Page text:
In New York, Arnold Rothstein amuses himself with some billiards practice when Lucky Luciano arrives with the man who killed Big Jim Colisimo, Frankie Yale (Joseph Riccobene). Rothstein tells Frankie the story of a man who made lots of money betting people that he could swallow any pool ball and bring it up back up out of his throat. One time, Rothstein chose to make that bet. Now, everyone knows that Rothstein does not make stupid bets, as the smooth, cerebral gangster tells the tale, and he'd seen the man do it many times, but the man took the challenge anyway and Rothstein chose the cue ball. What the man did not know and Rothstein did is that the cue ball is 1/16th larger than all the other pool balls. The man swallowed the cue ball, couldn't get it back up and choked to death. He asks Frankie if he realizes the point of his story, but Frankie just says something funny. No, Rothstein corrects him, the point is that if Rothstein would watch a man choke to death simply for his own amusement, what does Frankie think he's prepared to do to the man who killed Colisimo if he doesn't tell him who put him up to it. Stuhlbarg really gives a great turn as Rothstein and it's amazing that I didn't know who he was until last year when he gave his superb performance in the Coen brothers' A Serious Man, a character who couldn't be more far removed from Rothstein.

No sooner has Margaret returned home from the hospital than she receives a visit from Agent Van Alden. He apologizes when he realizes where she's been, but it doesn't prevent him from having a seat and asking her questions about her late husband. As Eli had predicted, the questions start coming involving Hans' involvement with alcohol. Margaret, uncertain of what she should do, stammers around, not really giving an answer in the affirmative or the negative. Van Alden explains to her that based on what he knows of her husband's past record, he suspects that he's been set up as a patsy for the murders in the woods and that he doubts that a mere baker's apprentice was the mastermind of the murders and hijacking. Margaret continues to remain vague, thoughts of her abusive dead husband's reputation and Mr. Thompson's generosity competing for loyalty within her.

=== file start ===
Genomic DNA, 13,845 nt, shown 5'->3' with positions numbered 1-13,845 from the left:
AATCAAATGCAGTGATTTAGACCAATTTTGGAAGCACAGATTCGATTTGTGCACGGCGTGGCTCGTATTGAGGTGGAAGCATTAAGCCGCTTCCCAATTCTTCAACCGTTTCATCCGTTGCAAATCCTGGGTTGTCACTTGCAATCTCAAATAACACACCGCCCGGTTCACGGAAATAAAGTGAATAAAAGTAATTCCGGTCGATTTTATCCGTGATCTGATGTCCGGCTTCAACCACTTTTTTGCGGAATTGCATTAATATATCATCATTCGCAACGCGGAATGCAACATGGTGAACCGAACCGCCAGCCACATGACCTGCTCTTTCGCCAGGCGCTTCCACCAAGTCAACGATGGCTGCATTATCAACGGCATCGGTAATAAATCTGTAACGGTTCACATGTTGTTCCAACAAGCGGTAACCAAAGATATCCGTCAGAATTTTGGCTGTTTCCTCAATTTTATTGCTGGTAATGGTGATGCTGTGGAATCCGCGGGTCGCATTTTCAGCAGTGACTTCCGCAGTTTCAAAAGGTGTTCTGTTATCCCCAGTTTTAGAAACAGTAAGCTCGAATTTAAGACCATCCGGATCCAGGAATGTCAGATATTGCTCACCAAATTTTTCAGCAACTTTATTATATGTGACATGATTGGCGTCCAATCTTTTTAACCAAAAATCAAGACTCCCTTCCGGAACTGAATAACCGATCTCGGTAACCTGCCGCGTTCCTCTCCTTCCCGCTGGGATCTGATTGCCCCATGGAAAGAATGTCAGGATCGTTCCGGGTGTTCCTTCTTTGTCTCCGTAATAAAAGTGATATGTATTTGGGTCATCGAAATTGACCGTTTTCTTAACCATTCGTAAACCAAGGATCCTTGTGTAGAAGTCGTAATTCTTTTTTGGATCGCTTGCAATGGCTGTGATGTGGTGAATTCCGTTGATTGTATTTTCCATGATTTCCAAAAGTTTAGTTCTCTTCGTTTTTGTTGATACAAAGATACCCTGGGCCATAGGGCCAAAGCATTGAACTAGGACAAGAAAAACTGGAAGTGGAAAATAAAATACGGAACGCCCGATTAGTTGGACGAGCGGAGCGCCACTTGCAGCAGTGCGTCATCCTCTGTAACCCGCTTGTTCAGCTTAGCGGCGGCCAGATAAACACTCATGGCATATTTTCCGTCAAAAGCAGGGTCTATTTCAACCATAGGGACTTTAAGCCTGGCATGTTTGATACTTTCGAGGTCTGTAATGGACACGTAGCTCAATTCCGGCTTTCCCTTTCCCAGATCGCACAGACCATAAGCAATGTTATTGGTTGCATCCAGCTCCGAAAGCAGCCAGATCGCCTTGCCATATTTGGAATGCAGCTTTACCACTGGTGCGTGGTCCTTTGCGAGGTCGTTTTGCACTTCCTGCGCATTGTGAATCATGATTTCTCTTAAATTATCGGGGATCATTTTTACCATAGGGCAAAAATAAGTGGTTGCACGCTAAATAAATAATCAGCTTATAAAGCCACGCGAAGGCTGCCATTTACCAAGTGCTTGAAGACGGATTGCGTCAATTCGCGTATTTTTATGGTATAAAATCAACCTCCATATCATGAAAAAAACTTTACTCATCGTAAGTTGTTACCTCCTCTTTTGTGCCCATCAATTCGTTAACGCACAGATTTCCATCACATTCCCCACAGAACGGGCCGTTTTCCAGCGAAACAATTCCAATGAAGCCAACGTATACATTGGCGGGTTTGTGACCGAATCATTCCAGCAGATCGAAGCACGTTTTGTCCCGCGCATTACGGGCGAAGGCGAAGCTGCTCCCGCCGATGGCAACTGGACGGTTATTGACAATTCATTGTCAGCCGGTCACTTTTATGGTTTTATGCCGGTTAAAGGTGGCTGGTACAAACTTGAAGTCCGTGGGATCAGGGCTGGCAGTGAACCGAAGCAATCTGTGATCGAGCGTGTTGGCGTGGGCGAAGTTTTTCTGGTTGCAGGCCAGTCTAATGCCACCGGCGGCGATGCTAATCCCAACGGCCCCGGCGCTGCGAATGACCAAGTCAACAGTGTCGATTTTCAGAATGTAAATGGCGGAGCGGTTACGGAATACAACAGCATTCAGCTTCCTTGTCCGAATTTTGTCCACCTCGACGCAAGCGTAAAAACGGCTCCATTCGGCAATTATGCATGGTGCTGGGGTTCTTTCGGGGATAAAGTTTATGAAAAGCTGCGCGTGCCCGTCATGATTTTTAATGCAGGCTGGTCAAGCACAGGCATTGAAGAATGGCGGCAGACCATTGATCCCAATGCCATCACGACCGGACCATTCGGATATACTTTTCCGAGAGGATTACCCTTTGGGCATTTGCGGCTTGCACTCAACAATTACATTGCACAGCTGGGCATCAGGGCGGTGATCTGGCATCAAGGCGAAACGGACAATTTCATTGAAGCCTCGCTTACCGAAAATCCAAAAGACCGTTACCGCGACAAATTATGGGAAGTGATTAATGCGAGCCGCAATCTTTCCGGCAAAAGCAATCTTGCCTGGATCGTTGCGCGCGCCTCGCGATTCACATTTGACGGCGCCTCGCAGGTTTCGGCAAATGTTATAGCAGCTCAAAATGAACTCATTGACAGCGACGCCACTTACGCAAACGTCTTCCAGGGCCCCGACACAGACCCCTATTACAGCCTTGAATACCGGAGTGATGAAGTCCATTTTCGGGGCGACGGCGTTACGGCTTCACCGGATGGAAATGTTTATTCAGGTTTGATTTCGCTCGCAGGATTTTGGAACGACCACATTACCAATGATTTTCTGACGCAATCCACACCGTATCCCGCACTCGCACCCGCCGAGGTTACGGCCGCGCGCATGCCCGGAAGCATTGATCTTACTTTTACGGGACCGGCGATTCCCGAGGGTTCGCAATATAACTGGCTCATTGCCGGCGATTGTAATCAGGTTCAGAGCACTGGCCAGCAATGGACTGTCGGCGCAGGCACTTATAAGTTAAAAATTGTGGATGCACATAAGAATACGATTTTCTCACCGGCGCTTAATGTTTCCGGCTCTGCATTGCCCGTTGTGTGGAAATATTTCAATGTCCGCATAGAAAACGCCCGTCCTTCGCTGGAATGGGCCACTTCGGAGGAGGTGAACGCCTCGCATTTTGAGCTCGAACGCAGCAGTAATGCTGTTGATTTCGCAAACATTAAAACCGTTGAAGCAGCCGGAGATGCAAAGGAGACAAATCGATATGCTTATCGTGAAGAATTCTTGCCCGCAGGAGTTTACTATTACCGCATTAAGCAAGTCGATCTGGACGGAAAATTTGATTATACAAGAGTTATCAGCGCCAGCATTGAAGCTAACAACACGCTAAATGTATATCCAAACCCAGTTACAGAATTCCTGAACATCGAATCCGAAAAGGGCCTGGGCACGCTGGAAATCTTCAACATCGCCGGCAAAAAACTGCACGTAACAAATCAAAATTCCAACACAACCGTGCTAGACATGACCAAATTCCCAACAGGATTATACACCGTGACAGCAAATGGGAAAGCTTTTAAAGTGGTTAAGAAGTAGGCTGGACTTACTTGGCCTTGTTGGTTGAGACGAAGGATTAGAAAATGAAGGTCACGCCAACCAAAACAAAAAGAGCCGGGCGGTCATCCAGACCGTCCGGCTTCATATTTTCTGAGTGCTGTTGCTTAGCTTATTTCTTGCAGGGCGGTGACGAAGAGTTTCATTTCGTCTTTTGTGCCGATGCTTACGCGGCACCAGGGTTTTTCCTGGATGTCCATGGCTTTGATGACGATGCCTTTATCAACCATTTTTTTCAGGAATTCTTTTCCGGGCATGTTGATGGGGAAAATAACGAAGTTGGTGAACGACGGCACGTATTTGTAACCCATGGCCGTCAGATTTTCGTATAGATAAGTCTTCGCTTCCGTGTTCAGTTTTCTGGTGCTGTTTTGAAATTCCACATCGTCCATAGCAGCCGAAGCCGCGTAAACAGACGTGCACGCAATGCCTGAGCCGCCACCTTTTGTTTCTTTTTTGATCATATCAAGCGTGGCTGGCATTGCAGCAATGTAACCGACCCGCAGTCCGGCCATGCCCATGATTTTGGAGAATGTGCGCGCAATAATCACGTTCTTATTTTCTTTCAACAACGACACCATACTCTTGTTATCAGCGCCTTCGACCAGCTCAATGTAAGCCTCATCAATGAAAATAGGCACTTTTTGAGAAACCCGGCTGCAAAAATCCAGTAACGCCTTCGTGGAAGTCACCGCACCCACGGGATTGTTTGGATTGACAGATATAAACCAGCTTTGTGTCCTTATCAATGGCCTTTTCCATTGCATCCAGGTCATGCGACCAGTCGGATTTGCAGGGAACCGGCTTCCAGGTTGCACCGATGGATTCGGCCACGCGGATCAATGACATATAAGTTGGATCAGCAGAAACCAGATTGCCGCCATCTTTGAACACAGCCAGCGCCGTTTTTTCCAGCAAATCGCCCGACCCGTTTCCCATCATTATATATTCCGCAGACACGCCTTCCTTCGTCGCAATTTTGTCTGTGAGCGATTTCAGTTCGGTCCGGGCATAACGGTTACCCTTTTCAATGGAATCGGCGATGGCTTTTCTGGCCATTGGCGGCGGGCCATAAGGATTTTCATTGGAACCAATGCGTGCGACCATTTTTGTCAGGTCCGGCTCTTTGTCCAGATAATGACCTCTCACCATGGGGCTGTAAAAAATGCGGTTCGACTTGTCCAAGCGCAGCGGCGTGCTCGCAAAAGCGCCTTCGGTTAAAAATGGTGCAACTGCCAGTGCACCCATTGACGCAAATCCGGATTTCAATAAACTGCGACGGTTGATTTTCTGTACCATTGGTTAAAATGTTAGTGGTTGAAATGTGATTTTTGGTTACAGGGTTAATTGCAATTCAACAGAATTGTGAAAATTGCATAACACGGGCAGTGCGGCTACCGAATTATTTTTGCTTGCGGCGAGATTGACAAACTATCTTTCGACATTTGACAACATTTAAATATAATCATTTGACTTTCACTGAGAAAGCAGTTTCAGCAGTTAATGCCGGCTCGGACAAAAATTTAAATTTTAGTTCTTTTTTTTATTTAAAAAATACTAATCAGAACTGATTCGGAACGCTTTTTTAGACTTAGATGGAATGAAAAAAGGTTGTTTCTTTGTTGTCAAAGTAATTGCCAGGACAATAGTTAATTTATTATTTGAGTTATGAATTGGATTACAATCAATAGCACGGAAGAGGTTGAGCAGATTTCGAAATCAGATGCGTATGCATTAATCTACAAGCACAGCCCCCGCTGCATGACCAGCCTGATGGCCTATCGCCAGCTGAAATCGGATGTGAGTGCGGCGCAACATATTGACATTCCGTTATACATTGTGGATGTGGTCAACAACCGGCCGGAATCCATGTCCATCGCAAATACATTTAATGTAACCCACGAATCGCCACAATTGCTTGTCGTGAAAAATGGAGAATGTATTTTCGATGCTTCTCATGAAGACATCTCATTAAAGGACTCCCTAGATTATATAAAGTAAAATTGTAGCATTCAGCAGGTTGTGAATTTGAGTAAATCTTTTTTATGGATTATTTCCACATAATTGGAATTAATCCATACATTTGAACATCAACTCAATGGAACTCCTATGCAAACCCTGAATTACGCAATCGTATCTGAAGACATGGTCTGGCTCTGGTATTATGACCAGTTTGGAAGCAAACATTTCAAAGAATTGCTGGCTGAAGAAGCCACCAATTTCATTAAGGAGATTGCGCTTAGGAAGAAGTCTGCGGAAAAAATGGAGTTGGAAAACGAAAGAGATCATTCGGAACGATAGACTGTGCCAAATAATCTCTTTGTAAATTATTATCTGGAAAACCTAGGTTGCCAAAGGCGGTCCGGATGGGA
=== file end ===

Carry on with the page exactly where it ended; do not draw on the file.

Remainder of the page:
Jimmy wanders into a rehearsal for an elaborate show that is not going well, when the director calls for a break and all the showgirls go back to their dressing room. Jimmy makes his way backstage to await their return. As the girls start making their way into the area, one lets out a shriek at the sight of Darmody and leaps into his arms. At first, you think perhaps Jimmy has a woman on the side but when he asks his mom to calm down, you realize this is his mother Gillian (Gretchen Mol), who must have been very young when she had him because she still looks great and can still be the star of risque show such as the type in which she appears. She tells Jimmy she thought he was dead, since he never wrote her while she was away at war. Jimmy then brings out a surprise: the necklace he saw in the shop window. It's almost identical to one she had when he was a child but was forced to sell to take care of her family. He'd always promised he'd get it back for her and here it is. Gillian starts hugging her long-lost son again.